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China issues harshest warning yet, says war with U.S. a ‘practical reality’

(NationalSentinel) The last time the Chinese army saw major combat was in 1979, when it was embarrassed by experienced veterans in the Vietnamese army. Since then the Asian giant has been fairly docile.

09-02-16-03-17-18_promo_article_160x600-option-1But within the past decade the Chinese have spent mightily on their military, modernizing what was once a hopelessly outdated force. Today, the Chinese can field a fairly capable military with technological advances that pose serious risks to opposing forces. And it appears that, for some reason, the current Chinese leadership want to test it out against America.

In contemplating a worst-case scenario in U.S.-Chinese relations, a senior Chinese military official was quoted by the South China Morning Post as saying that “‘a war within the president’s term’ or ‘war breaking out tonight’ are not just slogans, they are becoming a practical reality.”

The SCMP was quoting from a commentary written by an anonymous Chinese military official on the People’s Liberation Army web site. Such state-run organs are used often by the Chinese government to make statements of policy without actually attributing them to any particular official.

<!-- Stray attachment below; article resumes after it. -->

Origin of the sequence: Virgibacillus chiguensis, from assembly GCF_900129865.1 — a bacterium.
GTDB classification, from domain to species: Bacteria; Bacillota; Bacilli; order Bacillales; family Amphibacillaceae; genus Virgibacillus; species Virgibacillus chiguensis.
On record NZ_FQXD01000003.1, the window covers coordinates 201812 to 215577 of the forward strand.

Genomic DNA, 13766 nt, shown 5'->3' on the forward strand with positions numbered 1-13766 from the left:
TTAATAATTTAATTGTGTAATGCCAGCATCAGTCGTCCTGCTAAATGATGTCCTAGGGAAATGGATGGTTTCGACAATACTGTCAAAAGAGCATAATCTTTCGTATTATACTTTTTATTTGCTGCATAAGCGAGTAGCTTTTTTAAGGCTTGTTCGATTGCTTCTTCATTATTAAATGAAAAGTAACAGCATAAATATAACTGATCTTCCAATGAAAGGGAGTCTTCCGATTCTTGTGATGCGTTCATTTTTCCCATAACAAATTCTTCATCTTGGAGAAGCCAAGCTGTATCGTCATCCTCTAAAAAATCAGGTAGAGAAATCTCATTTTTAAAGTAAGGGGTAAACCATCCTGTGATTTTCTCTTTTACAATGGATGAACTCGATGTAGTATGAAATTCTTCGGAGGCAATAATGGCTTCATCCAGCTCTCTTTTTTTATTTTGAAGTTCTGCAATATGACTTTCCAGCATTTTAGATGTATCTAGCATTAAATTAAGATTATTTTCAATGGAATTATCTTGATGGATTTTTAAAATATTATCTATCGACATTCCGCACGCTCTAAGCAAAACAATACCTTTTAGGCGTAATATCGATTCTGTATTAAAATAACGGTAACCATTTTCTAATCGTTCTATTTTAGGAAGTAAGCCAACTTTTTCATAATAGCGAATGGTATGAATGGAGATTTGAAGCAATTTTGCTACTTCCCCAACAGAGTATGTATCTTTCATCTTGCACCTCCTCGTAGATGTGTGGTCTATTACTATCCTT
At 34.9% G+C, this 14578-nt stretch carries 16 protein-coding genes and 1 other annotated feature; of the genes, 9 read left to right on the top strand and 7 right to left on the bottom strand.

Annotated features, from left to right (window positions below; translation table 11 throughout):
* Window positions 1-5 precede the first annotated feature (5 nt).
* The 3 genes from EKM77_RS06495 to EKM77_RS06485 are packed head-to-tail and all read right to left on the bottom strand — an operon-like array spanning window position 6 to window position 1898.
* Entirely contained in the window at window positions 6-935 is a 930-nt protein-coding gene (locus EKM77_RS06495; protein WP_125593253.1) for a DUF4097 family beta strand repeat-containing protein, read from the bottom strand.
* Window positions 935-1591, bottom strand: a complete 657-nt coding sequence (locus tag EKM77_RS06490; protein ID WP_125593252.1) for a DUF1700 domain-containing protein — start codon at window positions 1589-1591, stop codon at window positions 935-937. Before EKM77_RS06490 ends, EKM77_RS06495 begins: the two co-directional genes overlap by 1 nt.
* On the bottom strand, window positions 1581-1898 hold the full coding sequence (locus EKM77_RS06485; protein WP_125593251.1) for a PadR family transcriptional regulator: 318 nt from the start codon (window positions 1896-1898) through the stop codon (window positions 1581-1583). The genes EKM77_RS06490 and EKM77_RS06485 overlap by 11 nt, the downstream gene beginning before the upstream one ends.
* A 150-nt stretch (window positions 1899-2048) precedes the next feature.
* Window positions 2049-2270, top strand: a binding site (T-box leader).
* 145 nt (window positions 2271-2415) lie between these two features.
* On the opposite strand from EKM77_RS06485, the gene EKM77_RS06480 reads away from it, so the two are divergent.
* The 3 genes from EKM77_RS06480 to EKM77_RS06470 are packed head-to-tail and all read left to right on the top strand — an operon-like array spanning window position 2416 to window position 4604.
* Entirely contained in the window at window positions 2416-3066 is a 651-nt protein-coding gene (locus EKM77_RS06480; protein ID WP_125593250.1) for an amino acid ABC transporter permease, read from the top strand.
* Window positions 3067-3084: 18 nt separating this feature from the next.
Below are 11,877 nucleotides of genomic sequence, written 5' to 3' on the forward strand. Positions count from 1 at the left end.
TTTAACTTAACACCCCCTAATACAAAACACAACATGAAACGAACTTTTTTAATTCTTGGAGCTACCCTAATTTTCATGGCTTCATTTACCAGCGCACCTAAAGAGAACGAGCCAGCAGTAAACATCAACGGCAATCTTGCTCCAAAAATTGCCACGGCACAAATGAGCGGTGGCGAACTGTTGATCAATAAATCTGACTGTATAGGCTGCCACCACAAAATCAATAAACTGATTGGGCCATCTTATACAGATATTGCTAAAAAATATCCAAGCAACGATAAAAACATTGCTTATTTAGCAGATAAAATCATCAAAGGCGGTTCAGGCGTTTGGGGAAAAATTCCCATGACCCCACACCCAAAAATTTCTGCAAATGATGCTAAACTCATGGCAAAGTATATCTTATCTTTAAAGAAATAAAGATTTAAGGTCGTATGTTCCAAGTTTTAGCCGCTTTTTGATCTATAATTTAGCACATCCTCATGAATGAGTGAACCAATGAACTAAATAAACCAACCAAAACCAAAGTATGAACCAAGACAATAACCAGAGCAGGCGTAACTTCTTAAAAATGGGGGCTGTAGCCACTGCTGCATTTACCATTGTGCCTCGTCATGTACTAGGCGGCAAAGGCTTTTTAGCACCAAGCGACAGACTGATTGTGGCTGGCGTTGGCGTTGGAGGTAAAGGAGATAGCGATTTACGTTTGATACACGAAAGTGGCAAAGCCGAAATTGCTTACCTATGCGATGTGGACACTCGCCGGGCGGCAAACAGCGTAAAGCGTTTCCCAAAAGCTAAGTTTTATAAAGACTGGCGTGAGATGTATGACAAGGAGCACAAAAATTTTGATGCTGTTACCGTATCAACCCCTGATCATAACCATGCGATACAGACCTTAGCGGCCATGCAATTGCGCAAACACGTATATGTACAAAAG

As noted further by Zero Hedge:

China’s sabre-rattling then peaked earlier last week, following an unconfirmed report that China’s military moved long range ICBM closer to the north east border in Heilongjiang province, within firing range of the US. As reported here, Chinese social media carried pictures claiming to show the Dongfeng-41 advanced intercontinental ballistic missile system near the Russian border.

Chinese leaders obviously are nervous about a Trump presidency; the commander-in-chief has not minced words when it comes to what he sees as unfair trade practices by China. In response, Beijing is playing the ‘war’ card.

But that’s not the smartest play. First, despite years of neglect by former President Obama, the U.S. military is still the most capable on the planet. Secondly, like Mexico, China needs the U.S. consumer market to sustain its own economic growth. And while Americans certain enjoy lower cost goods from China, that’s not the only place to get them.

The world may not like the anti-globalism of Trump but its leaders need to take a breath, relax, and understand that without American dollars–investment and consumerism–the global economy doesn’t exist on anywhere near the current level. War will only exacerbate that, and frankly, the Chinese know it.

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